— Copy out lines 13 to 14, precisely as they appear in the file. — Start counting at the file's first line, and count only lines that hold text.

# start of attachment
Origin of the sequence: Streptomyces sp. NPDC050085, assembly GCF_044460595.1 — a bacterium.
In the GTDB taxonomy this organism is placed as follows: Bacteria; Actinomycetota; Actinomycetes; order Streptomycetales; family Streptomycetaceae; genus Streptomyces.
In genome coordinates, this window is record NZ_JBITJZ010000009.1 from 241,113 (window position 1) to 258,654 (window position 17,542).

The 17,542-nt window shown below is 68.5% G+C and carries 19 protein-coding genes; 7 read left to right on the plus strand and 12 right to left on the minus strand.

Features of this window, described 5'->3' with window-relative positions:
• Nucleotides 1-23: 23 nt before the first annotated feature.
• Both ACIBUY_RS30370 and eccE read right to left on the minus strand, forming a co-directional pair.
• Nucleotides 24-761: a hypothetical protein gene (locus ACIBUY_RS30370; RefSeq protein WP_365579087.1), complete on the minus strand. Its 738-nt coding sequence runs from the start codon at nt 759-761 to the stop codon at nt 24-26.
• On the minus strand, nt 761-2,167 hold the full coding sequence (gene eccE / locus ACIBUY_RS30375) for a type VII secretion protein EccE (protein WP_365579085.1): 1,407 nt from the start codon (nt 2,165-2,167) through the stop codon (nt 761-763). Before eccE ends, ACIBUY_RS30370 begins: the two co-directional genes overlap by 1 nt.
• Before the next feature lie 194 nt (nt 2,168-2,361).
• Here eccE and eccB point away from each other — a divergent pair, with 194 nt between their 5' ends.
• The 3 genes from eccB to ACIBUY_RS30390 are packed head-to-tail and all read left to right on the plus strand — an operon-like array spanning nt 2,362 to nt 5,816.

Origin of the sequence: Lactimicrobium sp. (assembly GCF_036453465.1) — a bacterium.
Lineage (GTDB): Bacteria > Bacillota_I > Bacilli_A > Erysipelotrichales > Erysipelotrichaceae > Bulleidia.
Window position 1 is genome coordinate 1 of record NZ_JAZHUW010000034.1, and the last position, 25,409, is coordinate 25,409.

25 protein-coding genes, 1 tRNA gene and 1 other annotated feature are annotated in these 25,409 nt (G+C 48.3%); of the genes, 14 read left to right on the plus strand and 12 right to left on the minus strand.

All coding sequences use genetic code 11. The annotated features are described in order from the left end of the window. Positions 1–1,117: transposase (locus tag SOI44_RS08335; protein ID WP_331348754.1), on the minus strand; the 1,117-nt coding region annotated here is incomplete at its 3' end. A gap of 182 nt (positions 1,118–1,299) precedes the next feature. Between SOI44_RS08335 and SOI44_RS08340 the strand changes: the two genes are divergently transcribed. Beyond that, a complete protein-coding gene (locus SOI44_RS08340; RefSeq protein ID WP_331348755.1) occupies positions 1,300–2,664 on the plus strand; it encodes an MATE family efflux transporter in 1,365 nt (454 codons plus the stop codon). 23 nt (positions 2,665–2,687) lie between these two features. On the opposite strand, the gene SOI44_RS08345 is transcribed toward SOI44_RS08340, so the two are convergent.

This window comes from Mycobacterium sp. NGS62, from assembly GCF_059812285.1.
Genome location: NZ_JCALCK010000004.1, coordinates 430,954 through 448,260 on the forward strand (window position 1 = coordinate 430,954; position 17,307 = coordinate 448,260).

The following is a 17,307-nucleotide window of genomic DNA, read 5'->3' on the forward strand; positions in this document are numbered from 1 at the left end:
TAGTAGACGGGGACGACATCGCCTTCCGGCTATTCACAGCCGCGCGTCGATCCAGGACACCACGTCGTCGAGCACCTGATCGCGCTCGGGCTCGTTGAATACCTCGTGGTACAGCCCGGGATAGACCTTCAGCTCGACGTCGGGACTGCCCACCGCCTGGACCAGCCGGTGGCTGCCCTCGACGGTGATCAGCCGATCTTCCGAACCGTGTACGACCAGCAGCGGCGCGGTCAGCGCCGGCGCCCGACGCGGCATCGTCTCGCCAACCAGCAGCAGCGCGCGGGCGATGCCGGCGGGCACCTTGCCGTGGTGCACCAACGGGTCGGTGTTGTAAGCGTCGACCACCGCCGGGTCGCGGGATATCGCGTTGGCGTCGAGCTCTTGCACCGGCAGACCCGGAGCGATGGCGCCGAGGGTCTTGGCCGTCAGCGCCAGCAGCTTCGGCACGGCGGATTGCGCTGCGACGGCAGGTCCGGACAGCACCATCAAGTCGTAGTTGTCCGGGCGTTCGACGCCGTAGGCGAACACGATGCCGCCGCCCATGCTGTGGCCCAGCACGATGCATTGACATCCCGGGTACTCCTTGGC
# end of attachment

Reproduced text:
Origin of the sequence: Lactimicrobium sp. (assembly GCF_036453465.1) — a bacterium.
Lineage (GTDB): Bacteria > Bacillota_I > Bacilli_A > Erysipelotrichales > Erysipelotrichaceae > Bulleidia.